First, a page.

Indonesian ban on foreign currency payments comes into force

Reuters / Yusuf Ahmad
The Central Bank of Indonesia has put into force a complete ban on the use of the US dollar and other foreign currencies in all financial transactions in the country to stop the rupiah free fall.

The ban, effective from July 1, 2015, was first announced by the head of Bank Indonesia Eco Yulianto in April.

He said then that the ban is on any transactions, including payments for hotel accommodation, flights, rental property and the payment of wages, as well as fixed prices in any other currency except the Indonesian rupiah. Breaking the law can be punished with imprisonment of up to a year or a fine of $15,000.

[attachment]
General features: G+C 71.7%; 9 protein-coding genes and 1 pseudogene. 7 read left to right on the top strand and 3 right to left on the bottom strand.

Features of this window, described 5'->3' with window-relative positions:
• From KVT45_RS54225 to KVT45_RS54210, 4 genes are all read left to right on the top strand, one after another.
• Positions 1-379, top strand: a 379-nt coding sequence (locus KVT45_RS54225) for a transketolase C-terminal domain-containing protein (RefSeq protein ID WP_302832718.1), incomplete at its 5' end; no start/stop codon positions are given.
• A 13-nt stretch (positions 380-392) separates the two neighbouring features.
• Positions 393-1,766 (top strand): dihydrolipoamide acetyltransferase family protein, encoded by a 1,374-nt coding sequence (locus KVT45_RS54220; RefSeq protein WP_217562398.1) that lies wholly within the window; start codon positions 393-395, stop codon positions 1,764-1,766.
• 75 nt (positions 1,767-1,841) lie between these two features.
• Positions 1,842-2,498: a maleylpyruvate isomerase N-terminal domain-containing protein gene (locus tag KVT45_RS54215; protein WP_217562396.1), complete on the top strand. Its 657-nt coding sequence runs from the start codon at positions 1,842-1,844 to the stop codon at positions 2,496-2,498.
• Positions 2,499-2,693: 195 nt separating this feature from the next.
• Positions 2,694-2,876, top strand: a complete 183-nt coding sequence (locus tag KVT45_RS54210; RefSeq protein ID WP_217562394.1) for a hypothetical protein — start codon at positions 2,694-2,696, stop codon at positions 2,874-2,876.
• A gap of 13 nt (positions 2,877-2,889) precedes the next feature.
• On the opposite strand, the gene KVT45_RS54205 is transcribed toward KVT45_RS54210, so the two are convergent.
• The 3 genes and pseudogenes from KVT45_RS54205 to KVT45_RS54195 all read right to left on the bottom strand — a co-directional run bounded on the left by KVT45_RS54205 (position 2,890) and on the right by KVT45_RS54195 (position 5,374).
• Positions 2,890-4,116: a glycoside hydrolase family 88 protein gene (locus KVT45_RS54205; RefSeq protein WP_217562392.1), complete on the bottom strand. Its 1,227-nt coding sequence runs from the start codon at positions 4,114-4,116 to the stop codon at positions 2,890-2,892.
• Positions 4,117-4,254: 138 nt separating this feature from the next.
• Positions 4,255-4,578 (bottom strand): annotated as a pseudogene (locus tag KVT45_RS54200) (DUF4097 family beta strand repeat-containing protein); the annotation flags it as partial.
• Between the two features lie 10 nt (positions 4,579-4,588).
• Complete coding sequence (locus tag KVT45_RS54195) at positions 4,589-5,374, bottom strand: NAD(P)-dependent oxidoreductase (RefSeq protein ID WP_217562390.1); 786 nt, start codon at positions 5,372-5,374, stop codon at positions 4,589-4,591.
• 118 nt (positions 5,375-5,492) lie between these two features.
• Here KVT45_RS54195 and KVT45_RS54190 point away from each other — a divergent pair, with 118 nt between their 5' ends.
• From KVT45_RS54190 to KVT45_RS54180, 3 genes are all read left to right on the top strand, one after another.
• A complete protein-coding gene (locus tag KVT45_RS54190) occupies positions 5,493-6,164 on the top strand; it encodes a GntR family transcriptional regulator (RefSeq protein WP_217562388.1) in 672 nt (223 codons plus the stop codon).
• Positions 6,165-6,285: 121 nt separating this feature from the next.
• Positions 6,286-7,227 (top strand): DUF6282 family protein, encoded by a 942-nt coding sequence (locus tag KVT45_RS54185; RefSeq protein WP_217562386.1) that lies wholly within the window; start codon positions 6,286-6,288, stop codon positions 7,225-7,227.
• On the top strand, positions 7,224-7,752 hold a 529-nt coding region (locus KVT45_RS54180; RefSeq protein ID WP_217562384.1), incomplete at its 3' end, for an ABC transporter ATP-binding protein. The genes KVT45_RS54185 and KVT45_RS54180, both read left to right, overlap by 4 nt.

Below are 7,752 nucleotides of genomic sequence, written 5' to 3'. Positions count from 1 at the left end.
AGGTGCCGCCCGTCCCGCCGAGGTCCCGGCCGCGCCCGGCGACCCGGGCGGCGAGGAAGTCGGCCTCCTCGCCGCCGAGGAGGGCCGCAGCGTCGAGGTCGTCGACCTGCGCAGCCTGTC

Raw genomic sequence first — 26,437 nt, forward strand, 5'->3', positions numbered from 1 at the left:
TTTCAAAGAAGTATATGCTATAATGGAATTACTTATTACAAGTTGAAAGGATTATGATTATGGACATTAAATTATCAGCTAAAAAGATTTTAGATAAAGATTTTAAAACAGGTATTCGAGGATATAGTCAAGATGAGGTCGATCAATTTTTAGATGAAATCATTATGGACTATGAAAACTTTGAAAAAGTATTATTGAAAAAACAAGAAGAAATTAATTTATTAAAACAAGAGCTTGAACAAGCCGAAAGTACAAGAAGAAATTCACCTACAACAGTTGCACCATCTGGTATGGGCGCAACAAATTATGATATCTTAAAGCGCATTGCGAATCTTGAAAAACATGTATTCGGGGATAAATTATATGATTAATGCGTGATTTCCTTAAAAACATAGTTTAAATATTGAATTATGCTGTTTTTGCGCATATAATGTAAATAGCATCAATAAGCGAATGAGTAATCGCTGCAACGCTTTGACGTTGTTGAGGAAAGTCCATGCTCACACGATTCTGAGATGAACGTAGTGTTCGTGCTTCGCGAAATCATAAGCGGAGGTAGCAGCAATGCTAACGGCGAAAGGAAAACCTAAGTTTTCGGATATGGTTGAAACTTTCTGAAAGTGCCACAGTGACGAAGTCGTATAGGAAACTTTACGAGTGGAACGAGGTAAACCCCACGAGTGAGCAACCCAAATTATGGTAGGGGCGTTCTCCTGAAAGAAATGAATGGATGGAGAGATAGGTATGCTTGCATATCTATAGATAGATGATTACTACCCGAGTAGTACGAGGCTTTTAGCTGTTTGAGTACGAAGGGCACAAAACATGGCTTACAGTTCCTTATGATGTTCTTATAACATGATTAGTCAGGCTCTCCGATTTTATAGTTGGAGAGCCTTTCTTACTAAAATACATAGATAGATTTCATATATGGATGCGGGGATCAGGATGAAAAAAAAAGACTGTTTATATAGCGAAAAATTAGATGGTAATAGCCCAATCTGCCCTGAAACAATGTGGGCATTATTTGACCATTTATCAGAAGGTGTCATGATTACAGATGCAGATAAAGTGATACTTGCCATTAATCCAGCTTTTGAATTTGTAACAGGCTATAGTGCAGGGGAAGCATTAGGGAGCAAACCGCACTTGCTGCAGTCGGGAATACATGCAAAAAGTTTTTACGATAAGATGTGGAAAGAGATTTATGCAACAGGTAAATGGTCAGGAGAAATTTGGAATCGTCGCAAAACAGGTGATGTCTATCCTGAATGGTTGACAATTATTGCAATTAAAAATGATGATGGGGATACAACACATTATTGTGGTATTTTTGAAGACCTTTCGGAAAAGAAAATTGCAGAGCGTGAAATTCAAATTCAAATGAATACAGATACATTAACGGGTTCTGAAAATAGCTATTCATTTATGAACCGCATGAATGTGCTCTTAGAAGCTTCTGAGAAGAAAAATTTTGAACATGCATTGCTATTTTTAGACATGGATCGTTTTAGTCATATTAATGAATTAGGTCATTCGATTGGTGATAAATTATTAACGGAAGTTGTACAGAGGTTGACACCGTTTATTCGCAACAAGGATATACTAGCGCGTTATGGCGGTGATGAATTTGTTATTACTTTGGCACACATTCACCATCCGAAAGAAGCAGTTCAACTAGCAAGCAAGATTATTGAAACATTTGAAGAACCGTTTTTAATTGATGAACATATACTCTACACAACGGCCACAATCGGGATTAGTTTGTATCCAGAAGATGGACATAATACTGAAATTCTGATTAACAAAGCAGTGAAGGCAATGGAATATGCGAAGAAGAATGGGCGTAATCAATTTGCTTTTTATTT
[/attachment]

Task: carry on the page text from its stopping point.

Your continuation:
However, the central bank later said it made an exception for international companies who will still be allowed to pay their foreign employees in dollars.

READ MORE: Russia and Indonesia may switch to settlements in local currencies

Another exception is the companies that invest in the construction of energy facilities and infrastructure. Bank Indonesia said it is considering other exceptions for investment in strategic industries as a special case.

Hotels and restaurants are allowed to set prices in dollars as part of their product promotion on the internet, but payment should be made in rupiah.

The rapid depreciation of the Indonesian rupiah against the US dollar made it the least successful national currency in the developing Asian countries. In March 2015 the currency plunged to a 17-year low having lost seven percent since the beginning of the year. Its exchange rate stood at 13,384 rupees to the dollar in mid-June.

In April Indonesia reaffirmed its readiness to switch to settlements in local currencies with Russia. The Indonesian Coordinating Minister for Economic Affairs Sofyan Djalil said it is interested in reducing the dependence of the US dollar on the global financial system.